We walked between the cairns towards the circle known as Barbrook I, an unromantic name for a site that tugs at my heartstrings in a way no other does. It is neither grand nor imposing and sits at the edge of the cairnfield where forgotten mounds mark the passage between the worlds. I do not know how many mounds there once were, today around eighty remain across the extended site, though some may be field clearance, many are ancient burial mounds. It seems as if every way you turn another is waiting to be greeted. This is no place of cold stone and far memory, but seems to hold the echo of a long intimacy between realities.
We pass the reconstructed cairn just above the stone circle. Excavated in the 20th C, it was found to contain fragments of bone, sherds of a collared urn and the cremated remains of a child. There were also four cup-marked stones, removed from the site to Sheffield Museum. From here you look down upon the circle and across to the settlement on the Big Moor. Today there are still traces of the ancient fields and homes of the people who once lived there, visible to the eye. Other senses can still see the curling plumes of smoke and hear the bleating of goats and the laughter of children on the wind.
A little further below runs the path across the moor and beside it stands the stone row, perhaps once part of an avenue. We have seen it silhouetted against a winter sky like the jagged teeth of a dragon and caught the acrid smell of torch-fire in the air.
Usually, when we come here, the weather is less than clement. In fact it is almost always driving rain and freezing cold. We have squelched through rivulets of running water, head down against the deluge, or waded knee-deep through sodden grass. This time, for once, we had perfect weather… and even so, I managed to take very few photographs. This is unusual, but this place imprints itself in other ways and the camera hangs forgotten on my shoulder as I touch the stones.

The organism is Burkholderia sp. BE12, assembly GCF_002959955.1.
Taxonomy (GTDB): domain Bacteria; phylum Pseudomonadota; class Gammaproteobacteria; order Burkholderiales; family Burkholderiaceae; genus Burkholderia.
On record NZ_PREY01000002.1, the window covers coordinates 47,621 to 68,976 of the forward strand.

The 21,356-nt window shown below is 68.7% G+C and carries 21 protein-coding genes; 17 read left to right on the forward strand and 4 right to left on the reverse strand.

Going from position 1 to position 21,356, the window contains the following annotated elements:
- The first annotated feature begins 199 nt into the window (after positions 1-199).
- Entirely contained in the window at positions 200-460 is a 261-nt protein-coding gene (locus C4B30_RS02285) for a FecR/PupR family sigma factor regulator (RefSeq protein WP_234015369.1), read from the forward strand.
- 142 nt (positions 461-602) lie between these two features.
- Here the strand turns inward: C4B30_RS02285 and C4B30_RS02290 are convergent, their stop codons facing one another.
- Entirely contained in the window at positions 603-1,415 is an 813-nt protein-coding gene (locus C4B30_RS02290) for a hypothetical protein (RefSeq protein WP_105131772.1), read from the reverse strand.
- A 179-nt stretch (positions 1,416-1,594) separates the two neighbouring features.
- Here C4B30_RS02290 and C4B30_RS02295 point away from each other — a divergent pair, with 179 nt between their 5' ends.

The circle faces the settlement and looks out even further, towards the standing stone and the petroglyphs of Gardrom’s Edge and beyond to the distant blue of the Deryshire hills. We have watched the sun sink beyond that horizon and seen the stormclouds roll in. We are not the first, other eyes once looked out from this spot and Saw more than we. It is hard to be objective at such a place with the past melding with the present.
There are twelve…or thirteen… stones in this circle, surrounded by an eroded rubble embankment, some three feet wide. To the southwest stands the ‘Seeing Stone’, the tallest of the circle at around three feet high. Its top is notched, reminiscent of the ‘Crone Stone’ across the valley. I wonder what the notch aligns with? Perhaps a midwinter sunset or a distant site? Many of the circles have discernable alignments. This one will be no different in that.
Part of me wonders about the archaeology. I cannot recall ever having come across details of an excavation here. Most of me realises I can learn more about this place simply by being here and looking out cross a landscape that shows little trace of the destructive hand of modern man. It cannot have changed greatly over the past five thousand years. It is easy to ride the current of time and lose oneself in reverie. As we leave the circle, buffeted by the warm wind, a hawk hovers, dives into the bracken and emerges. Some things never change…